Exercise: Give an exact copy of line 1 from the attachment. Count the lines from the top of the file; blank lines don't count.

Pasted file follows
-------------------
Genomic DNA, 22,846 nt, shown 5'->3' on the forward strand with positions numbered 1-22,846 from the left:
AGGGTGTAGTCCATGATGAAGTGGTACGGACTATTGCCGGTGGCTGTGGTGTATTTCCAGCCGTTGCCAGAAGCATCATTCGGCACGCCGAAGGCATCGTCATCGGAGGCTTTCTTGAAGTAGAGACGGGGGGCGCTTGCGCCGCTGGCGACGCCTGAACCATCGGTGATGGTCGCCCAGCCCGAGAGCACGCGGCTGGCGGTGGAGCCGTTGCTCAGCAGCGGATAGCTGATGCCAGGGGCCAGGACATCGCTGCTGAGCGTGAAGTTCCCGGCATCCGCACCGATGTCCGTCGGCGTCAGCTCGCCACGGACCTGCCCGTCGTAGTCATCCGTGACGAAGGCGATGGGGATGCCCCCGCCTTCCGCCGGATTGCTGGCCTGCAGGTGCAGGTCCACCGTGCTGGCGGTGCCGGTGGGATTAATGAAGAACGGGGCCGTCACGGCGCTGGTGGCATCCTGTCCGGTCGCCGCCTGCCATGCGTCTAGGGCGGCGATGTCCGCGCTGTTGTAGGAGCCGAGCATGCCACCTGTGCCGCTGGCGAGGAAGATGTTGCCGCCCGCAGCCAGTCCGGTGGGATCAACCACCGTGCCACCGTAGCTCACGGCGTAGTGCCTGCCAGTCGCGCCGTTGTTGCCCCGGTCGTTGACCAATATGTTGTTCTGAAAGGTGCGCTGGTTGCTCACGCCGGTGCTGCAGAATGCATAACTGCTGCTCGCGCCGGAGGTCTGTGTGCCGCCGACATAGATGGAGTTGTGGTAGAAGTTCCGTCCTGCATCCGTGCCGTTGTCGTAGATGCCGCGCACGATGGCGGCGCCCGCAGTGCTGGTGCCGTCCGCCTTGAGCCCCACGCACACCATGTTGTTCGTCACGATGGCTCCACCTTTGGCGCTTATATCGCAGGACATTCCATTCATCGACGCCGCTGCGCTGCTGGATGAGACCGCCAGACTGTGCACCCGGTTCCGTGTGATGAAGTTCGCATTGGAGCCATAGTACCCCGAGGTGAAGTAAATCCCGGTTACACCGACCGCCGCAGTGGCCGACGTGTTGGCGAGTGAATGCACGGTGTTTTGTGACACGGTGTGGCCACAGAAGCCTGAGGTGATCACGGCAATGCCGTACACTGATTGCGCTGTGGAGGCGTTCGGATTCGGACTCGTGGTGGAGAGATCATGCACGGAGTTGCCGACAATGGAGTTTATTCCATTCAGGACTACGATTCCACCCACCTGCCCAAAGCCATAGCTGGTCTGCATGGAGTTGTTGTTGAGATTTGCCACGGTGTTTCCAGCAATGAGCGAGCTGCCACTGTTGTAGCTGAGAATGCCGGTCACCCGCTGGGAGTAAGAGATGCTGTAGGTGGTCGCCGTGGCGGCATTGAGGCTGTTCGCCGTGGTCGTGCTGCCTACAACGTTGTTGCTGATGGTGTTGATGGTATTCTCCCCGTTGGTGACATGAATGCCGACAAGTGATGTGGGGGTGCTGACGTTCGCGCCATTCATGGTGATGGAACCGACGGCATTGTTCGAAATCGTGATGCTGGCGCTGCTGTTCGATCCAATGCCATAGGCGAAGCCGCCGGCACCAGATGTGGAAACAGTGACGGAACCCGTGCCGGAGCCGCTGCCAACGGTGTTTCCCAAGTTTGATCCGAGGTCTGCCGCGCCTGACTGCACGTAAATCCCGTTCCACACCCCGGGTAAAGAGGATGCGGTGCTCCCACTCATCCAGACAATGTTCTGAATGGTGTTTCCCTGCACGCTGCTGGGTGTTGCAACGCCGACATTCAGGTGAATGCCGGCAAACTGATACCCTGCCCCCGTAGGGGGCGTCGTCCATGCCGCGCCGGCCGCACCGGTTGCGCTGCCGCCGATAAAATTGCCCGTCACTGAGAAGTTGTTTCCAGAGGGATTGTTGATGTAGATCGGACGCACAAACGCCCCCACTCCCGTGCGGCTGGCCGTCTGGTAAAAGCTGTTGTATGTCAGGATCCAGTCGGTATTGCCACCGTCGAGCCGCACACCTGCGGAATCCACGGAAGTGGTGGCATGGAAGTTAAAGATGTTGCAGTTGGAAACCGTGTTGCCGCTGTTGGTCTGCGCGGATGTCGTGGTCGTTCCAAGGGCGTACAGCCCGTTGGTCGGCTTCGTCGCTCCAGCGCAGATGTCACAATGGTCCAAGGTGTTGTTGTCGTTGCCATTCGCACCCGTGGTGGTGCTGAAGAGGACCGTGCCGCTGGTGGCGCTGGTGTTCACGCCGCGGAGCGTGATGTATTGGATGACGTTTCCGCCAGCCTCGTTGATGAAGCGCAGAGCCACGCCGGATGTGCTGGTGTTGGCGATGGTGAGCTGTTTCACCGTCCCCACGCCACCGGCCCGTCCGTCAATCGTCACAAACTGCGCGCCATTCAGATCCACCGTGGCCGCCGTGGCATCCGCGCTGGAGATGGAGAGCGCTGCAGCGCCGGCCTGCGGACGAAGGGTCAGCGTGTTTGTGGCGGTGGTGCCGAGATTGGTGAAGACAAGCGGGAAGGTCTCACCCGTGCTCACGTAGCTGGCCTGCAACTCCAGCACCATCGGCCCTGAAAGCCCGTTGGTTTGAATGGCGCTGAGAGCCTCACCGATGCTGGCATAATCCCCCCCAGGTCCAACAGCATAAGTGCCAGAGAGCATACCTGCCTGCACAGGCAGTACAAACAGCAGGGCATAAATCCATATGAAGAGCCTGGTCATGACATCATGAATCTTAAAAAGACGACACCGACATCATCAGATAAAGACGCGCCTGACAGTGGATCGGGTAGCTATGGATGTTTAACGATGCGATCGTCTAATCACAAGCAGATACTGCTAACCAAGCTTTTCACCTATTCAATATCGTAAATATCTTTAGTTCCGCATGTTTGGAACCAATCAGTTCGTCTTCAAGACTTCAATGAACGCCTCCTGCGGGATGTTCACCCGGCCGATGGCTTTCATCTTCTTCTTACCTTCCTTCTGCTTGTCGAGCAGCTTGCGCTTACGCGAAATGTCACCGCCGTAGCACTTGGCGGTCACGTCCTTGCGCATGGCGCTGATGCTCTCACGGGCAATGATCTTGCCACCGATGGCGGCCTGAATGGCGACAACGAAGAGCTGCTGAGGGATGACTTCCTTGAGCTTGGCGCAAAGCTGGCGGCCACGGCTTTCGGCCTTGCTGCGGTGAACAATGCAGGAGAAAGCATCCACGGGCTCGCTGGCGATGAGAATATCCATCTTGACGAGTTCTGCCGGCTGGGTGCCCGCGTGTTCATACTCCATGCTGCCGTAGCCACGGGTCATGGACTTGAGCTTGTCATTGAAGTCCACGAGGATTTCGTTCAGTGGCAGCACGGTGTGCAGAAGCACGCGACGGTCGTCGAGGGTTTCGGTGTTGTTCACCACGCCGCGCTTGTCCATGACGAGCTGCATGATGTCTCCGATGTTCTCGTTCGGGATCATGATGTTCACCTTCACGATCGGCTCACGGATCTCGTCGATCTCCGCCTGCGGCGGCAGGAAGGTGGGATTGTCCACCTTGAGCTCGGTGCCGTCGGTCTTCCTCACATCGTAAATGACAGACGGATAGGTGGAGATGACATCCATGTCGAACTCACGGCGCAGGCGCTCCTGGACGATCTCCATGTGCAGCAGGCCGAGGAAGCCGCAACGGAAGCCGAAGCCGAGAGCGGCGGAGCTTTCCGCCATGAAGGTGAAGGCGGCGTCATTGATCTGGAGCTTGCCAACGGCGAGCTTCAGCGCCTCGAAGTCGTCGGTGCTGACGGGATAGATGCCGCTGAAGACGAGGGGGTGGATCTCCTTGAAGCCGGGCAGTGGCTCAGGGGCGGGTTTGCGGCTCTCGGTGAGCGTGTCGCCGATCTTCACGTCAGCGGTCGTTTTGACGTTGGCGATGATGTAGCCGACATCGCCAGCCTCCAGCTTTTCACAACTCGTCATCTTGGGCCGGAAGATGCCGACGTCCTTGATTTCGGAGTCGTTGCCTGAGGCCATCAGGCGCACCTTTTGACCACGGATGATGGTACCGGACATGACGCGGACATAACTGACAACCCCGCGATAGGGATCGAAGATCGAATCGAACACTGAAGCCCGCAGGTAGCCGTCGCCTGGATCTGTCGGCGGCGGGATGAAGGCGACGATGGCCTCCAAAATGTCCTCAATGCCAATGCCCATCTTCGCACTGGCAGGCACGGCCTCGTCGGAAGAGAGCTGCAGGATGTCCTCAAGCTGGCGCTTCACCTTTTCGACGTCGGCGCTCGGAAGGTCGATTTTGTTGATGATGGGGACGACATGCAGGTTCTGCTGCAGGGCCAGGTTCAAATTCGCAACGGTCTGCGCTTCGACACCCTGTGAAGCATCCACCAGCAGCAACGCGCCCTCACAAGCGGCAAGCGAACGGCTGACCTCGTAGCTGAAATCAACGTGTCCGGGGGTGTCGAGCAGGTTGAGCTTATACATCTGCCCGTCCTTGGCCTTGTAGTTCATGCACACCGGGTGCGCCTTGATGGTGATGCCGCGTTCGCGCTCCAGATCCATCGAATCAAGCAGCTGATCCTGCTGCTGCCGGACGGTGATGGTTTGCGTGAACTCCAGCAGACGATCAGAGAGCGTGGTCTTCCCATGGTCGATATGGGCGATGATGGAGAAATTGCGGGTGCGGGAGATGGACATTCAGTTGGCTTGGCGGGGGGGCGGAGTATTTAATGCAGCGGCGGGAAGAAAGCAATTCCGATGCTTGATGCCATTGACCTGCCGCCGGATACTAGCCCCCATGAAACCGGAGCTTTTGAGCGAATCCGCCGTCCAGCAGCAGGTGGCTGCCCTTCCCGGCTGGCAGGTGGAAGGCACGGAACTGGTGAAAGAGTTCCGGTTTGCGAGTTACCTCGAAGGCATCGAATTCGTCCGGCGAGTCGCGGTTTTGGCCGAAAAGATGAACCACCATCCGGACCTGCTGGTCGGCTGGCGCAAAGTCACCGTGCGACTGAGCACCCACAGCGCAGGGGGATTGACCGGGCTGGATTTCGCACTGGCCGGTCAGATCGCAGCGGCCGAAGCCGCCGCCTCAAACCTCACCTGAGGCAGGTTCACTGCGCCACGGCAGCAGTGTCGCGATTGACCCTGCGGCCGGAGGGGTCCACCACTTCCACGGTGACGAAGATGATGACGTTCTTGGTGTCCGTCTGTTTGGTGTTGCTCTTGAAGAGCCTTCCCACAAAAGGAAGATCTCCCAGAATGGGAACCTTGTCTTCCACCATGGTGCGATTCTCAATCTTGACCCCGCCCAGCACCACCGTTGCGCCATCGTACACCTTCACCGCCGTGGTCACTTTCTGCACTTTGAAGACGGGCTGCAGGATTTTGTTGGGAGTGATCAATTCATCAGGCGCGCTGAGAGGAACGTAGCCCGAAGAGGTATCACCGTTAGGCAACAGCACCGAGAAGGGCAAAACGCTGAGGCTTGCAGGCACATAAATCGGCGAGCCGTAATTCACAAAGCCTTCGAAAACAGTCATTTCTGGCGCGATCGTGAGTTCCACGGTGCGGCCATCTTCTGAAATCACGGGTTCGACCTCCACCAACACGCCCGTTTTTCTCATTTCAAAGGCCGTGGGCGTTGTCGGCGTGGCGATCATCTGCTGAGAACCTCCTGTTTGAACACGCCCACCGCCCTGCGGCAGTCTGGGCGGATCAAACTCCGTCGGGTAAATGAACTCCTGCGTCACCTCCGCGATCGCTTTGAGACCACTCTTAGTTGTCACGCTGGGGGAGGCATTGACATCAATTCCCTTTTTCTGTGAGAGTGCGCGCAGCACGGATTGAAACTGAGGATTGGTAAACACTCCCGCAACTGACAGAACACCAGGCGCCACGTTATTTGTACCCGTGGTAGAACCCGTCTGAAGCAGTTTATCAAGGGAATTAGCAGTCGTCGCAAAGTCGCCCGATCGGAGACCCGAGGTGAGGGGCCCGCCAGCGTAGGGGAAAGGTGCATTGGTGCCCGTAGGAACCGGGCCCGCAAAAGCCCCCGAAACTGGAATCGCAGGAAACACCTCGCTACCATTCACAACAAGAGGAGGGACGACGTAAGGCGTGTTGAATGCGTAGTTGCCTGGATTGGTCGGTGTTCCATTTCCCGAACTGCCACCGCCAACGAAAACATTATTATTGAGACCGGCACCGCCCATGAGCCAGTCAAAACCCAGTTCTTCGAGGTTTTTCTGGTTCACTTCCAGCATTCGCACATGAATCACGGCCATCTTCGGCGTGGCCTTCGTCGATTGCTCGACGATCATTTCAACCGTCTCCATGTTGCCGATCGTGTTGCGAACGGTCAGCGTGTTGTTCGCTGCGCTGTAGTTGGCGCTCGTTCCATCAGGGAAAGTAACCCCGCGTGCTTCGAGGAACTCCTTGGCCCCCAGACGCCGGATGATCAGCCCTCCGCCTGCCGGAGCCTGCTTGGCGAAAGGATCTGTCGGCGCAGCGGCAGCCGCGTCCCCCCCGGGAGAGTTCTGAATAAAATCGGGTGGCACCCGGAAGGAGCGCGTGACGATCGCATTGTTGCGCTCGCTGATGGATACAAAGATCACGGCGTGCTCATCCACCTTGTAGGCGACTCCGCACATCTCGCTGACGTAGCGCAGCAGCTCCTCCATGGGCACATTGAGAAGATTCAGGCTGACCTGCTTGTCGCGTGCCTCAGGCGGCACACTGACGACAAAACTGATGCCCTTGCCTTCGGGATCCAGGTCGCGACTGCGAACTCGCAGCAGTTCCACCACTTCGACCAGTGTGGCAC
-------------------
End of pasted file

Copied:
Genomic DNA, 22,846 nt, shown 5'->3' on the forward strand with positions numbered 1-22,846 from the left: